Don’t copy word for word, but take a look at how some books portray fight scenes. Heck, make some notes. If you read a book with a great fight scene, place a sticky note or a bookmark there; use it as a reference. But, some books might also have some awfully lackluster fight scenes; and I’m sure you all have come across some not-so-great scenes at some point in time. Writing a fight scene is so much more difficult than one would think. Watch fight scenes. Act them out in your living room. Think of how a body moves during a fight scene, and be varied. Don’t keep having them swinging punches; mention body weights shifting, balance; whatever you feel is necessary to make the scene not only make sense, but more engaging for your readers.

A fight scene consists of Action and Reaction.

He kicks, she stumbles back.
The action should come before the reaction.
She stumbled as he kicked her hard in the chest. While not a bad line, and certainly understandable, it might be more effective to write it this way: He flung his leg out, kicking her hard in the chest. She stumbled backwards, winded.

Now, I’m not saying that I’m brilliant at writing action scenes, but you get my point. The pacing is just that much more intense when the action comes before the reaction. If we find out that the character stumbles before getting hit, the pacing is different; the fight scene is no longer as intense, and it doesn’t impact a reader the same way. We can visualize it, sure (which really is the first goal of a fight scene; to have it make sense); but you also want to consider how tense your fight scene should be.

Short sentence are key. Long sentences in a fight scene can make it too complicated/convoluted. So, stick to the short and sweet. But be careful; you need to vary it a little bit. Don’t have all the sentences the same length.

Bad: She kicked. He blocked. She punched. He ducked.
Okay, so maybe that was a bit extreme. Here’s another example:
Bad: He could hear her approach. He turned and they faced off. She suddenly rushed at him.
Better: Footsteps echoed in the alley. He whipped around. A woman rushed at him, throwing a wild punch.

Vary your sentence lengths. Yes, the shorter the better; because then the flow and pacing is quick, as it should be for a fight scene. But you can see how having different sentence lengths makes it more interesting. If all your sentences are the same length, it can also interrupt the flow by being too staccato.

Now that we got through some violence, let’s talk about love (or lust) – and the even more dreaded sex scenes. Whether you are writing YA or Adult Fiction, chances are you might try to write a sex scene. My first suggestion? DON’T MAKE IT CORNY. Your readers should not be snickering while reading a passionate (or perhaps not so passionate, depending on the type of sex scene you are writing) love making session. It shouldn’t be painful to read unless you’re trying to make it awkward.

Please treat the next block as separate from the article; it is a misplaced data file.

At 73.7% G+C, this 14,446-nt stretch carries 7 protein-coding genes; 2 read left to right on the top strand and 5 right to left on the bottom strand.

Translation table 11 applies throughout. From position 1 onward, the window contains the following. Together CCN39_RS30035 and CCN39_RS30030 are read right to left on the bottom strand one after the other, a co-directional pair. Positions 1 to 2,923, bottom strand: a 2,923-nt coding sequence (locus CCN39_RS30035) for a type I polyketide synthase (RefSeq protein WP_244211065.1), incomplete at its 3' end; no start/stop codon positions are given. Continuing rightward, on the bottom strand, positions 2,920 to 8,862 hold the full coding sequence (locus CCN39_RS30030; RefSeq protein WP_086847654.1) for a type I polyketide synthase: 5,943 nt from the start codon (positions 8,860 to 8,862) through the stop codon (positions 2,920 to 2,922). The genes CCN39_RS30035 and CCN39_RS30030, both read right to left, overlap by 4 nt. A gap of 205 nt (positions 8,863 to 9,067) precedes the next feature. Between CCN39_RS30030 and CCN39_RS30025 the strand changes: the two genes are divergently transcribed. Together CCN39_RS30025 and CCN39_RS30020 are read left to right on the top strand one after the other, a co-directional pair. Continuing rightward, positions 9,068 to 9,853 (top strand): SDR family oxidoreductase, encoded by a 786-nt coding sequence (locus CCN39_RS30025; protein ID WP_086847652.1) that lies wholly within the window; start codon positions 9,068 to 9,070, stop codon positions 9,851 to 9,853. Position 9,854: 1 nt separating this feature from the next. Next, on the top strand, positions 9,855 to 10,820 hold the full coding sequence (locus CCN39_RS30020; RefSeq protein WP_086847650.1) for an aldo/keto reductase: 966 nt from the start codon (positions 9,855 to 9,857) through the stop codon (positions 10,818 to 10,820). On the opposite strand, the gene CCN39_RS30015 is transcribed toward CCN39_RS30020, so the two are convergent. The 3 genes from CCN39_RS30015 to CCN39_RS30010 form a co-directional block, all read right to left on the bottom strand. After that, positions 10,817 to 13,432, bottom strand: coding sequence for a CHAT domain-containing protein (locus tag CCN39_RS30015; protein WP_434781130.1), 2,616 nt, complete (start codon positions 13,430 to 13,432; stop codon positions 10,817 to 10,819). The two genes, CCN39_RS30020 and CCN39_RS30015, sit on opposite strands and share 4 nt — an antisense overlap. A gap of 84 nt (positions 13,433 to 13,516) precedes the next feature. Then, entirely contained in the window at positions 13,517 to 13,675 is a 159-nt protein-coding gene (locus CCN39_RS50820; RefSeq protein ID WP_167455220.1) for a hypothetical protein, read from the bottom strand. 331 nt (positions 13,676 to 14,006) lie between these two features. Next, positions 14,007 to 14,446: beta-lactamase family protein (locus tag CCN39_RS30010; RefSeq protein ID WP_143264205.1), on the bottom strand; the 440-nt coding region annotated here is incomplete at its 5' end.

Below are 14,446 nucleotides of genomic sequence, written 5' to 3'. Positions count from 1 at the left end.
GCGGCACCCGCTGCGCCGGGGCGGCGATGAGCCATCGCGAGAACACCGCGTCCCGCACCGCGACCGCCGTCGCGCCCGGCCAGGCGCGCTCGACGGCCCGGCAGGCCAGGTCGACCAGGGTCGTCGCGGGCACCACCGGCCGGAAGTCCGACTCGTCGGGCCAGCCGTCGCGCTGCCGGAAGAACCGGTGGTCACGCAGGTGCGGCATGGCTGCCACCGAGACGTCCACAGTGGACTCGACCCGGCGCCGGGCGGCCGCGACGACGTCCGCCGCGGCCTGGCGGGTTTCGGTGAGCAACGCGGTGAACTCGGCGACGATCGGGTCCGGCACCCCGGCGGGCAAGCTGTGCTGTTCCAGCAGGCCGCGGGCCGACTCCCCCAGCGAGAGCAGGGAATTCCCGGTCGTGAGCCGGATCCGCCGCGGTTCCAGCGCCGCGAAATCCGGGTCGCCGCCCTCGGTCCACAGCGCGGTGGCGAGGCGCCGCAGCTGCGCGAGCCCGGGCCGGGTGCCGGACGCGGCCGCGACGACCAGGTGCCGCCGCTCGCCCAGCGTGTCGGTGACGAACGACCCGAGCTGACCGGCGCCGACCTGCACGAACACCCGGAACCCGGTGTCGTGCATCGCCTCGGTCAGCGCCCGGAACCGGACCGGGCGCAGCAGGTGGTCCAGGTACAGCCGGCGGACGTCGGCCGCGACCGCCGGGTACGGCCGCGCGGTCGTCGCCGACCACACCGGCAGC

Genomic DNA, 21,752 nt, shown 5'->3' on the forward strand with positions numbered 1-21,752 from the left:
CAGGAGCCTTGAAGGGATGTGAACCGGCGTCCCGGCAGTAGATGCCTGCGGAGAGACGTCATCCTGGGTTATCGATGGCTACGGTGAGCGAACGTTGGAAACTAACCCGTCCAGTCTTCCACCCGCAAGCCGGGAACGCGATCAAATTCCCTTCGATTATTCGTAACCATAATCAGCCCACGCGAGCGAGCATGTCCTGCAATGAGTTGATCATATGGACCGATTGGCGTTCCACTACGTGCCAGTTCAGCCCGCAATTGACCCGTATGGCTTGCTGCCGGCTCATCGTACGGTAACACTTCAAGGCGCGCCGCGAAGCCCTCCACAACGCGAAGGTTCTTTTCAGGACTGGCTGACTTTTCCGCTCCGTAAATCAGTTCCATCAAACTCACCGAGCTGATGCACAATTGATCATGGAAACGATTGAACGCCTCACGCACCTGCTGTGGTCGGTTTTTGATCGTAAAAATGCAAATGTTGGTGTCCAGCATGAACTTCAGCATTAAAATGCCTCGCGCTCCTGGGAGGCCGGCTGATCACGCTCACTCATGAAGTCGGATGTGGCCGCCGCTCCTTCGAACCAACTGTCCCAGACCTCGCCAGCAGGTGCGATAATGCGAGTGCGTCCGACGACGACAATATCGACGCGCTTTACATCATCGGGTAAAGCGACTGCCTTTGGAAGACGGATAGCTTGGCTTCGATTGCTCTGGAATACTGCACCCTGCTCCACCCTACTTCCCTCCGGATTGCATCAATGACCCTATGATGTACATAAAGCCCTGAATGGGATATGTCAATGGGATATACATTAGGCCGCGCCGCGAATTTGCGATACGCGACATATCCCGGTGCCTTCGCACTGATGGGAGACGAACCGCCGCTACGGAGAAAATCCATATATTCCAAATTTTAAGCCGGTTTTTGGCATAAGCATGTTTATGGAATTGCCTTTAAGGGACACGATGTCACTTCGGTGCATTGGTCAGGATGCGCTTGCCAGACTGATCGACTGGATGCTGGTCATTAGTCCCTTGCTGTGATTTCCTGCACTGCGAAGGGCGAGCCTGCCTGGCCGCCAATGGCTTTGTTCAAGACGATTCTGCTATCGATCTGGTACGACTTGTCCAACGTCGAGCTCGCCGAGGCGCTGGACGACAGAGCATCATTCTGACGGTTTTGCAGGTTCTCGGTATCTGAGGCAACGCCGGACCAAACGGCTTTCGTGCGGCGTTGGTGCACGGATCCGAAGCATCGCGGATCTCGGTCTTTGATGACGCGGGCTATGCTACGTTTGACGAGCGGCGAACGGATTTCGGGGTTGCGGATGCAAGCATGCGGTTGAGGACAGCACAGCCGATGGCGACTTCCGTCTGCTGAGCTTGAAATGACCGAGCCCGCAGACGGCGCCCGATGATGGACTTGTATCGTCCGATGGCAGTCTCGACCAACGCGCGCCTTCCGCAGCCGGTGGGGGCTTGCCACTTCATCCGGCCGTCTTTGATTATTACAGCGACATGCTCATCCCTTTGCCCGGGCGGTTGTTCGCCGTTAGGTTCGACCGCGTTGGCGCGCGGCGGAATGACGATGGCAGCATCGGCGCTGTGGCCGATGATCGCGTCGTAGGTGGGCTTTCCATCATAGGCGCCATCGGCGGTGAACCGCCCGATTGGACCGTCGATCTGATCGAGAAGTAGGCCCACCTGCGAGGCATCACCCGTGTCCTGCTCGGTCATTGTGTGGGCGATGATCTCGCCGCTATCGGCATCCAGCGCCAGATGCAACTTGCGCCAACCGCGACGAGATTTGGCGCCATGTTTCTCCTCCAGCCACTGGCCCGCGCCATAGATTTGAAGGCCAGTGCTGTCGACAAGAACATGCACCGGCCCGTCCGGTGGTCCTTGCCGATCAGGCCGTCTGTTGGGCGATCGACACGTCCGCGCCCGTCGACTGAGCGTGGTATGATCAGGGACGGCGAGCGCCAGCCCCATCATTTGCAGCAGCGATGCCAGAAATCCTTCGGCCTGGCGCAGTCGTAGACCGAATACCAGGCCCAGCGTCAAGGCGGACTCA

Writers often fall into the use of clichés, or use inappropriate names for body parts that can either be completely and utterly ridiculous, or just plain offensive. Sex can be both, if it’s your intention to do so. But most authors trying to write sex scenes aren’t trying to make you squirm in outrage (or laugh outright). So here is a list of things to consider when you come across an intimate scene between your characters.

Avoid euphemisms. They can end up being really tacky, funny, and just plain awful. Unless you are trying to be ridiculously funny, avoid body part euphemisms. In fact, why mention the naughty bits at all? I’m not saying you shouldn’t, but really, there are so many other body parts. What about the small of her back, or some trembling hands? You could even just say that she reached for him and you would get the point. So, if at all possible, avoid words that might make you laugh. You can be explicit without being… well… explicit.

Make your sex realistic. Are two teens going all the way for the first time? Well, I’m not sure if you remember what your first time was like, but I’m pretty sure it wasn’t the greatest session of love-making ever. Sex can be boring or unsatisfying for your characters. It doesn’t always have to end with the ultimate climax. But when a sex scene is earth shattering for your characters and boring/unsatisfying for your reader, well… you have a problem.

People do not talk like porn stars
. Unless you are writing about porn stars, your characters should in NO WAY sound like them. Again, it is tacky. And funny (in a sad, this-is-hilarious-even-though-it’s-not-meant-to-be sort of way). No one talks like them during sex; porn is over-the-top. Your sex scenes shouldn’t be.

Don’t forget to use all the senses. Sex (like any intimate scene) shouldn’t just be purely physical. There are sounds and scents and tastes. And it doesn’t have to be obvious, like a shuddering moan or something. Think of all the little details: her strawberry lip gloss, or the sound of the bed sheets ruffling.

So now, hopefully when you go off to write about sex or violence, you’ll find some of these tips helpful. Have your critique partners pay particular attention to these scenes when they read your work. And just keep writing them. Don’t shy away from these scenes because you don’t know how to deal with them. Practice writing; you don’t necessarily have to show it to anyone, but the more you practice, the better. Once you feel comfortable, then write the scene for your manuscript. Look over the scenes after; often, these are the scenes a writer will write, and then not edit/revise. Sure, it might be embarrassing, but if you can’t read it, then why would anyone else? Believe in yourself and your skills as a writer; you never know what you can do until you try.

~~~

Vanessa is an intern at The Rights Factory, a literary agency located in Toronto. She is also enrolled in a publishing program, and is trying to figure out where in the world of publishing she wants to end up in. Currently, she is working on a YA fantasy novel and a Children’s non-fiction series.